February 12, 2015
Dear Friend of Israel,
The statistics are appalling. An annual poverty report in Israel recently revealed that a quarter of Israeli children went to sleep hungry at least a few times per month throughout 2014, that 65 percent of impoverished parents were forced to do without medicine or medical treatments for their children at some point over the past year, and that 56 percent of impoverished elderly suffer from poor nutrition because they are unable to afford basic food. These are just some of the disturbing results from this report.
We at The Fellowship, thanks to the faithful generosity of friends like you, have been fighting this widespread poverty in Israel for years. While we know we are making a lifesaving difference in the lives of countless children, elderly, and families, we also know that the needs persist. And these statistics have forced us to see that the needs are much greater than what The Fellowship alone can alleviate.
This realization prompted us to galvanize the efforts of the nonprofit sector in Israel, rallying us to unify our efforts to defeat poverty and ensure that Israel’s weakest populations will be guaranteed a life of dignity with the ability to obtain all basic necessities. To this end, The Fellowship joined with a dozen of the top nonprofits in Israel and drafted a policy paper that acknowledges the huge need and calls for a unified and concerted effort to fight it. I’m proud to report that that document has now been signed by at least 60 major organizations in Israel.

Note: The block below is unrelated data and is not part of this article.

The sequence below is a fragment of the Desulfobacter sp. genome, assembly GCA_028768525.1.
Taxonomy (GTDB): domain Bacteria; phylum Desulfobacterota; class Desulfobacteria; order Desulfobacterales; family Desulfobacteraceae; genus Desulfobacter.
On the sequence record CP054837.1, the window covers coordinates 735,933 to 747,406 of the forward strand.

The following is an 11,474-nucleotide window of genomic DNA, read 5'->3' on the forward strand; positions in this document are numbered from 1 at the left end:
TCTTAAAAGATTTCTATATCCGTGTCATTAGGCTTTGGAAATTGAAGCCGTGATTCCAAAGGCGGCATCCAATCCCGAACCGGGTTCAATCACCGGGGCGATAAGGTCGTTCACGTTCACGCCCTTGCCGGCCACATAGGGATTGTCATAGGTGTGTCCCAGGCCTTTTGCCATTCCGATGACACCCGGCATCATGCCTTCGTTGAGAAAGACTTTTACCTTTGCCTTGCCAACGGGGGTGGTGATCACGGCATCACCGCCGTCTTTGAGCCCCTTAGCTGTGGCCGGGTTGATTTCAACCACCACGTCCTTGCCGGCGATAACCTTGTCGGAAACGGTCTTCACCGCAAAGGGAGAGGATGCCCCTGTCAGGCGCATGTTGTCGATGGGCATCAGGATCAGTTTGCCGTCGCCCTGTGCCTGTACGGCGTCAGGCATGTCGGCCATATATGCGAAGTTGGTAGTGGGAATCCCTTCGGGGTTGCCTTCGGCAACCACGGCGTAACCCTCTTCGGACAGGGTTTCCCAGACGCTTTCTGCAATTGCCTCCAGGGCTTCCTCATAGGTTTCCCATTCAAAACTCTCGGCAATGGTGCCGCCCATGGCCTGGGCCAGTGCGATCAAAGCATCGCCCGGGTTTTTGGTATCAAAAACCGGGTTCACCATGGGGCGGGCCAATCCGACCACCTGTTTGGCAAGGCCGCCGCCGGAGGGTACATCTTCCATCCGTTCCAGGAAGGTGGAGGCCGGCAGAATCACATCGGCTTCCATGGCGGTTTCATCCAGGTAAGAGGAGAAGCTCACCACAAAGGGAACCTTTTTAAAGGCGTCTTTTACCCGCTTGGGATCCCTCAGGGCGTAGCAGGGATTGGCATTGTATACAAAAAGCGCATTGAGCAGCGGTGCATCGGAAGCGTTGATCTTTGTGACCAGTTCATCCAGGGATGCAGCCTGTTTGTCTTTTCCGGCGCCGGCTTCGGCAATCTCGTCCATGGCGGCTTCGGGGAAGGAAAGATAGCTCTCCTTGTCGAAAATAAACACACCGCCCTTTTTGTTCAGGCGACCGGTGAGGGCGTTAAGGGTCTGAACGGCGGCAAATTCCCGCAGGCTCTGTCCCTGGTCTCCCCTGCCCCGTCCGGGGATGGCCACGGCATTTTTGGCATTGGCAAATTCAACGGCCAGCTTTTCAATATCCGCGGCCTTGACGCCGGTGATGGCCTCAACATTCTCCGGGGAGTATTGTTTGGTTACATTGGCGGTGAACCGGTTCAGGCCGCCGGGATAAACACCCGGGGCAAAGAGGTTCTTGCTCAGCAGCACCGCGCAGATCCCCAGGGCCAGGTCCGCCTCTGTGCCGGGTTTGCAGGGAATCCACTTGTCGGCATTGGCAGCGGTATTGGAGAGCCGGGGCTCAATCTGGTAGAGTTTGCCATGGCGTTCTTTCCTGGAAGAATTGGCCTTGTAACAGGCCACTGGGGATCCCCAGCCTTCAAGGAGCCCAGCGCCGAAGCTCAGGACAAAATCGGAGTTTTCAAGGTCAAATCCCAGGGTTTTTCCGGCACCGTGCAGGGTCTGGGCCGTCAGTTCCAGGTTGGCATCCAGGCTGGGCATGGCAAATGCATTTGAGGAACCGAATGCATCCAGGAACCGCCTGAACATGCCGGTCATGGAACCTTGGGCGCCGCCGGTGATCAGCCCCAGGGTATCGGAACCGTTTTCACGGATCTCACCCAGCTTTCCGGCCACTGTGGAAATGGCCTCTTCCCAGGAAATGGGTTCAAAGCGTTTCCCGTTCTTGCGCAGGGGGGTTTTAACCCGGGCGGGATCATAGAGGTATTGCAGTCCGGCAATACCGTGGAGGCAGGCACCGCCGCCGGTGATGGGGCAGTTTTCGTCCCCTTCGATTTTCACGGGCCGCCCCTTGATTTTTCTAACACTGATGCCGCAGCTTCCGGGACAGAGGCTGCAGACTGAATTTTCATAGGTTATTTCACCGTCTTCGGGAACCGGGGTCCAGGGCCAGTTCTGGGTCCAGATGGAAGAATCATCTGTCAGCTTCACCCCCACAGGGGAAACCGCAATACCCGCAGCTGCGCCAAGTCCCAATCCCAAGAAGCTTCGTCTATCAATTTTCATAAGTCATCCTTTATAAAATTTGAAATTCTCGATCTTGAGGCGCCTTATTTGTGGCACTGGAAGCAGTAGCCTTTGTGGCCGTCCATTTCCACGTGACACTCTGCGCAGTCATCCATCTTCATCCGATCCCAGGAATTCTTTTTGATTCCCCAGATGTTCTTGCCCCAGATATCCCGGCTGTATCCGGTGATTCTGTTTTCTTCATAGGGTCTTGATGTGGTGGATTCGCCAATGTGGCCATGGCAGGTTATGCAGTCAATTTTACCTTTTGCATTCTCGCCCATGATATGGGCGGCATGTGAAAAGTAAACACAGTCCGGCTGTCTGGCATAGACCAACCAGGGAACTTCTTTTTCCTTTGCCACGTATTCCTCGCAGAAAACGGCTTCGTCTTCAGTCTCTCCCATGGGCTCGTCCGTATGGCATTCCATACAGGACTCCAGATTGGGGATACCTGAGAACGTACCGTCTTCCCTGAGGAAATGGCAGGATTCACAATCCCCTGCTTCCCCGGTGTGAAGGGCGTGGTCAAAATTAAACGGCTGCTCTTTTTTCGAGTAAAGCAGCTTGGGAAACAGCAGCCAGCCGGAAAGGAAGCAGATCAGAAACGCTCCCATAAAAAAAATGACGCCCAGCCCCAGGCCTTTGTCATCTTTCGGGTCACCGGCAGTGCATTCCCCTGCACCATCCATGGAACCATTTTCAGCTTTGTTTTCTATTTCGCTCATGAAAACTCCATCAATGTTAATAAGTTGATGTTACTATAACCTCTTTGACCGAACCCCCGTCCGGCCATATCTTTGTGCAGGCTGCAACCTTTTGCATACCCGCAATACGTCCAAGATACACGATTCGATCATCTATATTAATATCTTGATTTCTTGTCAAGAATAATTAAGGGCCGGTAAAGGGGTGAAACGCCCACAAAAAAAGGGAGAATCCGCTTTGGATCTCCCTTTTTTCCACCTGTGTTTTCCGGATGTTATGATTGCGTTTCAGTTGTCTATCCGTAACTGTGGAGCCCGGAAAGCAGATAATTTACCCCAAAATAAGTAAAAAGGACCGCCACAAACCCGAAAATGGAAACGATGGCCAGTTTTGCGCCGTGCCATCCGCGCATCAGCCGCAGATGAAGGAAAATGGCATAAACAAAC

This document outlines different ways to fight poverty, both in the long-term and short-term, and indicates which ministries should be doing what. It calls for the establishment of a National Anti-Poverty Authority, which will coordinate the battle against poverty. It addresses housing prices, access to education, subsistence benefits, health care, and many other areas that need our unified and unrelenting attention. And this document will be presented to Israeli politicians with the goal of coordinating their vital role in tackling poverty and spurring some needed social reform.
We are working toward long-term strategic change so there will be less poverty in Israel, and while this road will not be easy and solutions will by no means come quickly, I am certain that this is a fight we must undertake. The Fellowship is not a political organization, we are a humanitarian organization – but we seek to be a leading force of justice in Israel. Surely this is the role God, who calls us “to act justly and to love mercy” (Micah 6:8), requires of us.
I ask for your prayers for this important effort, friends. And I offer my heartfelt gratitude – because we would not be able to embark on this mission without your faithful support of Israel. I pray you will be blessed even as you are abundantly blessing God’s children.
With prayers for shalom, peace,
Rabbi Yechiel Eckstein